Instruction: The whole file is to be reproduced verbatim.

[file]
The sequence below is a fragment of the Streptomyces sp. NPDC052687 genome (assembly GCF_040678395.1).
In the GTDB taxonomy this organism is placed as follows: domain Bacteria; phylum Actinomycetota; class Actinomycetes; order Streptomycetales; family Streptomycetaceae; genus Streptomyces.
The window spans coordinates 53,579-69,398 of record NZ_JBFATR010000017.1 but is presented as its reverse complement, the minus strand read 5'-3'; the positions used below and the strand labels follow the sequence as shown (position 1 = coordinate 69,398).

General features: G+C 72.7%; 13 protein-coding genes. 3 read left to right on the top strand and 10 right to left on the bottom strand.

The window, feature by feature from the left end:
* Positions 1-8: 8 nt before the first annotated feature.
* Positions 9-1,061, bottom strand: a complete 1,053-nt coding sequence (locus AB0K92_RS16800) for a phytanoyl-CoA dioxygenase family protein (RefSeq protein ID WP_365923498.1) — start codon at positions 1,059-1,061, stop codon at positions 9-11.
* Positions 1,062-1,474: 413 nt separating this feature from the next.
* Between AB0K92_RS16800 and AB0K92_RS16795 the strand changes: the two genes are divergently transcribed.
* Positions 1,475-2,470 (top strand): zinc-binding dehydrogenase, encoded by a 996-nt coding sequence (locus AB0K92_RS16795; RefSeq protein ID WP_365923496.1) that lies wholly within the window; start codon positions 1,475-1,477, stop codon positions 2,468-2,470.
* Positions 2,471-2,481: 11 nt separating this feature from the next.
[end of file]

The sequence below is a fragment of the Streptomyces sp. NPDC052687 genome (assembly GCF_040678395.1).
In the GTDB taxonomy this organism is placed as follows: domain Bacteria; phylum Actinomycetota; class Actinomycetes; order Streptomycetales; family Streptomycetaceae; genus Streptomyces.
The window spans coordinates 53,579-69,398 of record NZ_JBFATR010000017.1 but is presented as its reverse complement, the minus strand read 5'-3'; the positions used below and the strand labels follow the sequence as shown (position 1 = coordinate 69,398).

General features: G+C 72.7%; 13 protein-coding genes. 3 read left to right on the top strand and 10 right to left on the bottom strand.

The window, feature by feature from the left end:
* Positions 1-8: 8 nt before the first annotated feature.
* Positions 9-1,061, bottom strand: a complete 1,053-nt coding sequence (locus AB0K92_RS16800) for a phytanoyl-CoA dioxygenase family protein (RefSeq protein ID WP_365923498.1) — start codon at positions 1,059-1,061, stop codon at positions 9-11.
* Positions 1,062-1,474: 413 nt separating this feature from the next.
* Between AB0K92_RS16800 and AB0K92_RS16795 the strand changes: the two genes are divergently transcribed.
* Positions 1,475-2,470 (top strand): zinc-binding dehydrogenase, encoded by a 996-nt coding sequence (locus AB0K92_RS16795; RefSeq protein ID WP_365923496.1) that lies wholly within the window; start codon positions 1,475-1,477, stop codon positions 2,468-2,470.
* Positions 2,471-2,481: 11 nt separating this feature from the next.